As I write this, we are planning for another of our frequent excursions out of our comfort zone (home on the road) to a foreign place where we don’t speak the language, have little clue on what we will find when we get there (tour books are only “so” helpful), and have prayers and hope for our survival during the duration of our trip. Oh, that sounds ominous! No, we are not going to a dangerous place. In a way, the stress associated with traveling today often outweighs our enjoyment of the trip. Many times we’ve had opportunities to jump on a plane recently, and we shied away, unwilling to endure the torture of the travel.
For world travelers, this is an amazing thing to share with you. Admit it, as fantastic as your travel plans may be, you still have to run the gauntlet of the getting there and coming back. Ain’t it a pain! In today’s world, the idea of “innocent until proven guilty” doesn’t apply. You are suspected as guilty from the moment you set foot on the grounds of an airport.
Coming in and out of Israel, we are questioned, interrogated, checked, rechecked, scanned, x-rayed, searched, x-rayed again, checked again, questioned again, checked again, x-rayed again, and so on and so on, right up to the moment we sit down on the plane. And even then, people look around and wonder….could he be a terrorist? If there is a problem, can I rely upon him or her to help rescue us? Our luggage, left behind to the discretion of the baggage handlers and inspectors, is often repeatedly x-rayed by machines that can cause cancer in more than rats, opened, searched, sniffed, scanned, and then checked again at the will of security, hopefully arriving on the plane with us. Changing planes en route? Luggage can be x-rayed and checked again between flights. Arriving in some countries, we are again screened, x-rayed, checked, searched, questioned and interrogated. Then the whole process is repeated on the return flight. As an American, I was raised to believe in a few basic principles, and a right to privacy and freedom from persecution are high on the list. I don’t feel it when I travel, inside and outside of the US. And yet, we suffer the indignities of the padding down searches and removing belts and shoes in front of strangers because we think it helps keep us all safe.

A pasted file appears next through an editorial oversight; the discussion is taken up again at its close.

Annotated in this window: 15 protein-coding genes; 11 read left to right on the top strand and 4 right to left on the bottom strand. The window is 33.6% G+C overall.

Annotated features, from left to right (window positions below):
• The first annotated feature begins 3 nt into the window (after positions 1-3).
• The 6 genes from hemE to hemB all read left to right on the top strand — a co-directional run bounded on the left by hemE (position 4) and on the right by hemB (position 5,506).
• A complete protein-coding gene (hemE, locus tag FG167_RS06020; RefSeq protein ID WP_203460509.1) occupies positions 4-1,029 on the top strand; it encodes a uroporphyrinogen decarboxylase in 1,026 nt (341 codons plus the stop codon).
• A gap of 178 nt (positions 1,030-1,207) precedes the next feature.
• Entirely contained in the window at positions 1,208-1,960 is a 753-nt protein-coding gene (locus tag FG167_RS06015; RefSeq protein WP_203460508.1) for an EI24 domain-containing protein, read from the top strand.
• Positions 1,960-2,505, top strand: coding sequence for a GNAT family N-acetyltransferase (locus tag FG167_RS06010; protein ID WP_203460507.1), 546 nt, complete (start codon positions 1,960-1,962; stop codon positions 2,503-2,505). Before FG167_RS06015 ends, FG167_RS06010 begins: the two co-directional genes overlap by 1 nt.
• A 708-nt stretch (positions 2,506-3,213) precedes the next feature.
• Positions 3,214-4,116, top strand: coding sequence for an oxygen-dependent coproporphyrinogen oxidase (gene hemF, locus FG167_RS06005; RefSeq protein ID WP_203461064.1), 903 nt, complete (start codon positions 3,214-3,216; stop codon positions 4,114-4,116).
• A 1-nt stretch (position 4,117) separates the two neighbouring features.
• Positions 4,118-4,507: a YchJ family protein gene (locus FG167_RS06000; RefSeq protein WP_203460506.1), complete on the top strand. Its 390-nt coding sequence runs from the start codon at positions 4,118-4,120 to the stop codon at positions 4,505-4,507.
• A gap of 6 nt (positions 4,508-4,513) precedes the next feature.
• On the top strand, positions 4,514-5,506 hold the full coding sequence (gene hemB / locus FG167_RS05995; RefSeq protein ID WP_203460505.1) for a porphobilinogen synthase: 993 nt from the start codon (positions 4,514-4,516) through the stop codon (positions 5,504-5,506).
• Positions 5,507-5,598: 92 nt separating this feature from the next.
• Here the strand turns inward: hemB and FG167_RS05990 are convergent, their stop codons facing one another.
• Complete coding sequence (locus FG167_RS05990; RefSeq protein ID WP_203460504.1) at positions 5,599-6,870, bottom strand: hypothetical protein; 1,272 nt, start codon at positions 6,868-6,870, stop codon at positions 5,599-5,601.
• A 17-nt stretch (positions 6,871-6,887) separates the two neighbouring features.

This is not a diatribe about the woes of traveling today. It is a reality check on what happens as we transport ourselves and our stuff to and from a location via airplanes. It is reality that we are profiled, searched, investigated, scanned, and checked before we board an aircraft all due to the fact that less than a micro-fraction of the world’s population has learned that good and attention can come from hijackings and turning airplanes into flying bombs. Let’s look at some reality checks for the traveling photographer and writer.
Myth: Flying is more dangerous now.